The International Monetary Fund (IMF) has left its global growth forecast unchanged, but warned the global economy is failing to break out of its decade-long low-growth trap despite signs of stability.
The Washington-based crisis lender released its World Economic Outlook on Tuesday, forecasting worldwide growth to reach 3.1 percent this year and 3.4 percent in 2017 - unchanged from an IMF projection published in July.
IMF chief economist Maurice Obstfeld described the world economy as "moving sideways," saying that long-term potential growth was now lower in all regions compared to the decade before the 2008/2009 financial crisis.
"Growth has been too low for too long," he told a news conference in Washington and its benefits had reached too few
The Fund downgraded forecasts both for growth in global trade volume and for advanced economies' output, saying that prospects for richer countries had darkened this year.
With a reference to stalled free trade negotiations between the European Union and the United States, the IMF Chief Economist urged leaders on both sides of the Atlantic to defend the prospect for increasing trade integration, saying this was vitally important. "Turning back the clock on trade can only deepen and prolong the world economy's current doldrums."
The IMF downgraded its outlook for advanced economies this year by 0.2 percentage points to 1.6 percent but raised it slightly for emerging and developing economies to 4.2 percent. Next year's forecasts were unchanged.
Eurozone faces Brexit uncertainty
According to IMF data, the 19-nation eurozone is expected to grow 1.7 percent this year and 1.5 percent in 2017. But uncertainty would remain high in the euro currency area due to the still unknown consequences of Britain's decision to leave the EU and ongoing worries over low inflation.
"Low oil prices, a modest fiscal expansion in 2016, and easy monetary policy will support growth, while weaker investor confidence on account of uncertainty following the Brexit vote will weigh on activity," the IMF stated in the report.
The IMF warned that super low inflation would remain a reality in Europe for at least the next five years in a warning that the waves of unprecedented stimulus by the ECB would fail to substantially boost prices.
It also sounded alarm over the current recovery in eurozone domestic demand, which was decelerating in some of the larger euro area economies after successive quarters of stronger-than-expected growth.
"The European Central Bank should maintain its current appropriately accommodative stance," the IMF said, with still additional stimulus needed if inflation fails to pick up.
In eurozone countries more severely affected by the crisis - such as Greece, Portugal and Spain - growth and investment is expected to remain "well below their precrisis levels." In addition, trouble at banks in the eurozone, weighed down by bad loans, has potentially held back lending and suppressed investment across the bloc.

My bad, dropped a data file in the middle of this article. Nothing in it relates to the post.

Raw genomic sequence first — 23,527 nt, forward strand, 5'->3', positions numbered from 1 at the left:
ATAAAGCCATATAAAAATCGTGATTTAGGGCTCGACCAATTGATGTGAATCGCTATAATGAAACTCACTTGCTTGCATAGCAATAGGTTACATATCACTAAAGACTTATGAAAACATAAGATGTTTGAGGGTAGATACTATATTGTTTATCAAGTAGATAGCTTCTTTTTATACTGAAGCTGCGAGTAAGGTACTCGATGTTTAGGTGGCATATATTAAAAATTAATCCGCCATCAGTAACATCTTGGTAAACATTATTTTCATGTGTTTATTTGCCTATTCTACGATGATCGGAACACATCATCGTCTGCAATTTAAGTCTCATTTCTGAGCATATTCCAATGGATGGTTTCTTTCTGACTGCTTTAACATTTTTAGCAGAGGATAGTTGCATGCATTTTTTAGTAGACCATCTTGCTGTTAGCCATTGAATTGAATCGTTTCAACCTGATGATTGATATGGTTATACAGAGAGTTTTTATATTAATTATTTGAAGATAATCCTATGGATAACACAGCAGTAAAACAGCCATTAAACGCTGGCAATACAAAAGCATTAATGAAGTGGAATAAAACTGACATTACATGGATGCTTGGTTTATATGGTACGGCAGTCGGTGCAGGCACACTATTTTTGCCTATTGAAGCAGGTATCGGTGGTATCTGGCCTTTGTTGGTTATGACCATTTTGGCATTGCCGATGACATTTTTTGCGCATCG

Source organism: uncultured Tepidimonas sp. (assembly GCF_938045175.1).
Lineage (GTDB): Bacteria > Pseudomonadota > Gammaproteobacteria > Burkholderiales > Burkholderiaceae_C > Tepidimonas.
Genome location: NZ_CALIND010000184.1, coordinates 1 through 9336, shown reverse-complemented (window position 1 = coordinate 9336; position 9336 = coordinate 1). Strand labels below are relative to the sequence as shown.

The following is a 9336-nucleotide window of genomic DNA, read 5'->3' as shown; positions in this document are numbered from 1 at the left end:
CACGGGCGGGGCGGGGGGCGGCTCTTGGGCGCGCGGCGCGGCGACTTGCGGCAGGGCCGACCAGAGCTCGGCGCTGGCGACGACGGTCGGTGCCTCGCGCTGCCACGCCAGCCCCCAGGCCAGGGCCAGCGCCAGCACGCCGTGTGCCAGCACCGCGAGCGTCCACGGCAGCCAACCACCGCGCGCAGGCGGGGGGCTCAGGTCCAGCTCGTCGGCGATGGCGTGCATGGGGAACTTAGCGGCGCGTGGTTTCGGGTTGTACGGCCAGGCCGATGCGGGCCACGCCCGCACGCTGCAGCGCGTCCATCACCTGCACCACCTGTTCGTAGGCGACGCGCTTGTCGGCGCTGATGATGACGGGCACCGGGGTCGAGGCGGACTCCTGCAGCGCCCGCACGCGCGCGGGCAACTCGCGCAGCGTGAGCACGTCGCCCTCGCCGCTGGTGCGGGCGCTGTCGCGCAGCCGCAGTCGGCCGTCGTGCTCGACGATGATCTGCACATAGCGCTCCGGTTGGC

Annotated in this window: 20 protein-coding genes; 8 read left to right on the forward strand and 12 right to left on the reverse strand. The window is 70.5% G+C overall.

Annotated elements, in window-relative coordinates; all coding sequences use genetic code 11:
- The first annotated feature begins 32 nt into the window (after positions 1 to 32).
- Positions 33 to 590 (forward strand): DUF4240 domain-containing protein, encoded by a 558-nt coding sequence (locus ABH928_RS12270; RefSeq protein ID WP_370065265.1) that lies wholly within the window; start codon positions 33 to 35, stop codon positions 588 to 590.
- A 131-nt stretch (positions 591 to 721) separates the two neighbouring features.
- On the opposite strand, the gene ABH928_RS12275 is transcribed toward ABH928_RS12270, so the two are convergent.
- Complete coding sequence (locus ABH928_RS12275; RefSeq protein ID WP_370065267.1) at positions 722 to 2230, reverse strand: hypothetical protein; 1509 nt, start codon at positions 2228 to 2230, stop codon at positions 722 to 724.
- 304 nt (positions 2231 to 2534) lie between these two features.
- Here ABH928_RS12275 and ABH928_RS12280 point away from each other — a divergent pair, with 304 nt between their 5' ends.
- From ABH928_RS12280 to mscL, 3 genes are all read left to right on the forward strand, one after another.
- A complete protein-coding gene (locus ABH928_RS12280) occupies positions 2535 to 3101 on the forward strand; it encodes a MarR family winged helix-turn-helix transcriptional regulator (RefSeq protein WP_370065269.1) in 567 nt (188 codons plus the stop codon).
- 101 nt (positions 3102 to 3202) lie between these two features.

"Most dramatically, the unexpected vote for Brexit... brings political and economic uncertainties that threaten to dampen investment and hiring throughout Europe," the IMF said.
US losing steam
With regard to the world's biggest economy, the United States, the lender-of-last-resort surprisingly downgraded its outlook, saying business investment is proving weaker than expected.
For 2016, the IMF sees US growth to come in at 1.6 percent - down from 2.2 percent it had predicted in July - and significantly lower than the 2.6-percent US growth figure of last year.
The fund blames the reluctance of US firms to invest on cutbacks in the energy industry, a strong dollar that's depressing exports and "policy uncertainty" surrounding
the November elections.
The IMF said America's weakness was offset by improving prospects among emerging economies.
Upgrades as China stabilizes
In 2016, commodity prices had stabilized, the IMF noted, after last year's free fall caused by a slowdown in demand notably from China.
Growth in China and other emerging economies was likely to continue, the fund said, as it increased India's growth estimate, for example, to 7.6 percent - the fastest rate among the world's major economies.
Russia was also expected to be faring better than last year, even though the oil-dependent economy would still see a mild contraction of minus 0.8 percent
Regarding growth in the world's second largest economy, China, the IMF left its estimate unchanged at 6.6 percent for this year. It warned, however, that the country's dependence on debt was growing at a "dangerous pace" and it must act to head off a brewing crisis.
The IMF also urged Chinese leaders to speed up vital reforms or risk a painful correction, adding that Beijing's "unsustainably high" growth goals were adding to the problem. While the country has made progress in its attempts to recalibrate the driver of growth, the Fund said failure to address structural issues could destroy that work.
China should rein in the credit growth and cut off support to "unviable" state-owned enterprises, "accepting the associated slower GDP growth."
China's total debt is reported to have hit 168.48 trillion yuan ($25 trillion, 22 trillion euros) at the end of last year, equivalent to 249 percent of national gross domestic product (GDP). Its economy expanded 6.7 percent in the April-June period, the same as the first three months of the year and slowing from 6.9 percent in 2015.
uhe/kd (Reuters, AFP, dpa)